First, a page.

Asset owners often have very long-term investment goals such as funding liabilities, building an endowment for perpetuity or providing for subsequent generations. For some, especially pension and retirement funds, these goals reflect the long-term needs of individual plan members who rely on these institutions to safeguard and build the savings which they will rely on down the road. Ensuring assets are managed in line with these long-term horizons is critical to achieving these goals.
This presents a challenge since assets are often managed by asset managers who may have different time horizons, incentives, and goals.
Among the most important elements in ensuring that institutional investor partnerships fulfill long-term objectives are the investment management contracts, or “mandates”, between asset owners and asset managers. The terms and conditions included constitute a mutual mechanism to align the managers’ behaviors with the owners’ objectives. These contracts play a crucial role in ensuring the success of these relationships over time.
The terms and conditions used in mandates can be key to driving this long-term behavior. Based on a series of recent working groups comprised of leading asset owners and asset managers from around the world, we’ve compiled this list of terms and elements to consider when assessing how best to steer investment mandate negotiations in a long-term course:
Asset managers who use an AUM (assets under management) fee, today’s standard practice, often offer asset owners discounts based on the size of the account. A discount based on longevity of the relationship may provide a longer-term incentive for them. An owner receives a benefit for patience and continuing commitment, while the manager benefits from the comfort of a more reliable capital commitment, both of which may help them capture long-term premia. Owners and managers that prefer to use a performance fee can incorporate long-term incentives by calculating performance over a multi-year period, such as three to five years, and using a hurdle rate that compounds with time accordingly. Asset owners can also defer the performance fee to ensure that only long-term performance is rewarded. Deferring such a fee lessens the possibility that the manager will become overly risk-averse during the later years of the contract.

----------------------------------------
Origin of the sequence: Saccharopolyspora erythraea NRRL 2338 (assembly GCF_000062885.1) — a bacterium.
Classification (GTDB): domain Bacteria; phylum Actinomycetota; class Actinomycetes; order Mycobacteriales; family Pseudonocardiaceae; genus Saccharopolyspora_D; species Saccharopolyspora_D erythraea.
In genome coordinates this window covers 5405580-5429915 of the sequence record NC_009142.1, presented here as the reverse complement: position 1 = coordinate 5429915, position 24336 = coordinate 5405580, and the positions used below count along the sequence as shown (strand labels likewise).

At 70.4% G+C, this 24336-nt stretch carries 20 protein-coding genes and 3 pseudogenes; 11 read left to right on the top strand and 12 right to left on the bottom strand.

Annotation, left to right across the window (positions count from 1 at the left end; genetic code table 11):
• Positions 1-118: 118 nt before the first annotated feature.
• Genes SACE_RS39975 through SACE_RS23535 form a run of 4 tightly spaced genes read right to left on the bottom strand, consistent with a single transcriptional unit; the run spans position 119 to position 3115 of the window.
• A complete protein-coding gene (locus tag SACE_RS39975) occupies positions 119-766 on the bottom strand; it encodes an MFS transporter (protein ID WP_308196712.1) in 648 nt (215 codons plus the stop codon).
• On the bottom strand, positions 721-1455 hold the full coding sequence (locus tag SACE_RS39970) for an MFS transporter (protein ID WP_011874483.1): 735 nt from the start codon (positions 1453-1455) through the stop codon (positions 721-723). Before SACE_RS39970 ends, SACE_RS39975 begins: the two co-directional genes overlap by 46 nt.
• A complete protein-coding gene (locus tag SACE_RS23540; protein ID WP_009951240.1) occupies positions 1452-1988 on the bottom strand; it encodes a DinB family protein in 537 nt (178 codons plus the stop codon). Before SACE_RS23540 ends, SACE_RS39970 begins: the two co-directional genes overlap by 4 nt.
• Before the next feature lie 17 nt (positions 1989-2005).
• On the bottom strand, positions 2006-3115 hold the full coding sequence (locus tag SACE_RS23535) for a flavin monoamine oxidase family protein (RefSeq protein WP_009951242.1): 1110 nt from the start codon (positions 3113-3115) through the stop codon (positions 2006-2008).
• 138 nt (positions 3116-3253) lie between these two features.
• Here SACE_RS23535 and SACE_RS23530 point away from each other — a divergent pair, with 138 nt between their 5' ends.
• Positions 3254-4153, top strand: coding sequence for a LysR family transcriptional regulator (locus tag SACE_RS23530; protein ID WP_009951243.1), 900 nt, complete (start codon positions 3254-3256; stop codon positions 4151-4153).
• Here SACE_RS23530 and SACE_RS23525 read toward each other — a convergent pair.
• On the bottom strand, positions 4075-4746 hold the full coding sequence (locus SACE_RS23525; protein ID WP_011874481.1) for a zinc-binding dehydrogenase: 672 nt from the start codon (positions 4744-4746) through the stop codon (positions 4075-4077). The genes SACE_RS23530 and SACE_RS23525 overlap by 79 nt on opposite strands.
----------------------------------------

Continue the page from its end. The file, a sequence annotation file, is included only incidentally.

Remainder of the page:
The benchmark used to judge the success of an investment strategy understandably receives a great deal of scrutiny. We have yet to find a perfect benchmark to encourage long-term thinking. In fact, the selection of a benchmark, while important, appears secondary to many other provisions in terms of providing an incentive for long-term behavior. In other words, how the benchmark is used and its reference time frame are more important than selecting a specific benchmark.
Asset owners can usually terminate their relationships at will and without cause. While asset owners may appreciate maximum flexibility, at-will contract terms present several challenges. Owners may make shorter-term commitments to their managers than they expect their managers to make with their capital. Setting a 3-5-year term with automatic renewals may build the relationship with a long-term timeframe in mind, shifting the onus from reacting to short-term performance to evaluating progress towards long-term goals. These contracts may still offer wide discretion for termination, in contrast to strict lock-ups, so that asset owners can make the decision to terminate if circumstances warrant.